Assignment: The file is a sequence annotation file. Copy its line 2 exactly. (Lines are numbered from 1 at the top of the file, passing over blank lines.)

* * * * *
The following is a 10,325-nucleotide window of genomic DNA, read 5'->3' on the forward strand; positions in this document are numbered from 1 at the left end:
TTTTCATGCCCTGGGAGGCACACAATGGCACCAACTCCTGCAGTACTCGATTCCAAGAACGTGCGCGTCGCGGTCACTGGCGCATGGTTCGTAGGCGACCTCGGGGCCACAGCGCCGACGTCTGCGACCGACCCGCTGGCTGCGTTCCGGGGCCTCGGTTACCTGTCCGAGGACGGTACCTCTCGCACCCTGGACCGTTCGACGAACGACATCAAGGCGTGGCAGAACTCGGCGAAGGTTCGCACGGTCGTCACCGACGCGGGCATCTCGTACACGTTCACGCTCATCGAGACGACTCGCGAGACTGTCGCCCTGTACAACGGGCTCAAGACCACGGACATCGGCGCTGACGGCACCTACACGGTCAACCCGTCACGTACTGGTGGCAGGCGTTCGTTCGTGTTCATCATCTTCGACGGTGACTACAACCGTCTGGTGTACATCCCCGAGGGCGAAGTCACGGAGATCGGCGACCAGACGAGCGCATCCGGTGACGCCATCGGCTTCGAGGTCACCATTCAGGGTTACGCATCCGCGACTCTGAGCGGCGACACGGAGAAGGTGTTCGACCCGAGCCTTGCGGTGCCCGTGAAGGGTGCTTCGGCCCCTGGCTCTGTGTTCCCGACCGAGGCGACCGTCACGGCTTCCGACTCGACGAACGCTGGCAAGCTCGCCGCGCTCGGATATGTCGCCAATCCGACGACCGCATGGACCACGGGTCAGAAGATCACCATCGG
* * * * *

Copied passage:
TTTTCATGCCCTGGGAGGCACACAATGGCACCAACTCCTGCAGTACTCGATTCCAAGAACGTGCGCGTCGCGGTCACTGGCGCATGGTTCGTAGGCGACCTCGGGGCCACAGCGCCGACGTCTGCGACCGACCCGCTGGCTGCGTTCCGGGGCCTCGGTTACCTGTCCGAGGACGGTACCTCTCGCACCCTGGACCGTTCGACGAACGACATCAAGGCGTGGCAGAACTCGGCGAAGGTTCGCACGGTCGTCACCGACGCGGGCATCTCGTACACGTTCACGCTCATCGAGACGACTCGCGAGACTGTCGCCCTGTACAACGGGCTCAAGACCACGGACATCGGCGCTGACGGCACCTACACGGTCAACCCGTCACGTACTGGTGGCAGGCGTTCGTTCGTGTTCATCATCTTCGACGGTGACTACAACCGTCTGGTGTACATCCCCGAGGGCGAAGTCACGGAGATCGGCGACCAGACGAGCGCATCCGGTGACGCCATCGGCTTCGAGGTCACCATTCAGGGTTACGCATCCGCGACTCTGAGCGGCGACACGGAGAAGGTGTTCGACCCGAGCCTTGCGGTGCCCGTGAAGGGTGCTTCGGCCCCTGGCTCTGTGTTCCCGACCGAGGCGACCGTCACGGCTTCCGACTCGACGAACGCTGGCAAGCTCGCCGCGCTCGGATATGTCGCCAATCCGACGACCGCATGGACCACGGGTCAGAAGATCACCATCGG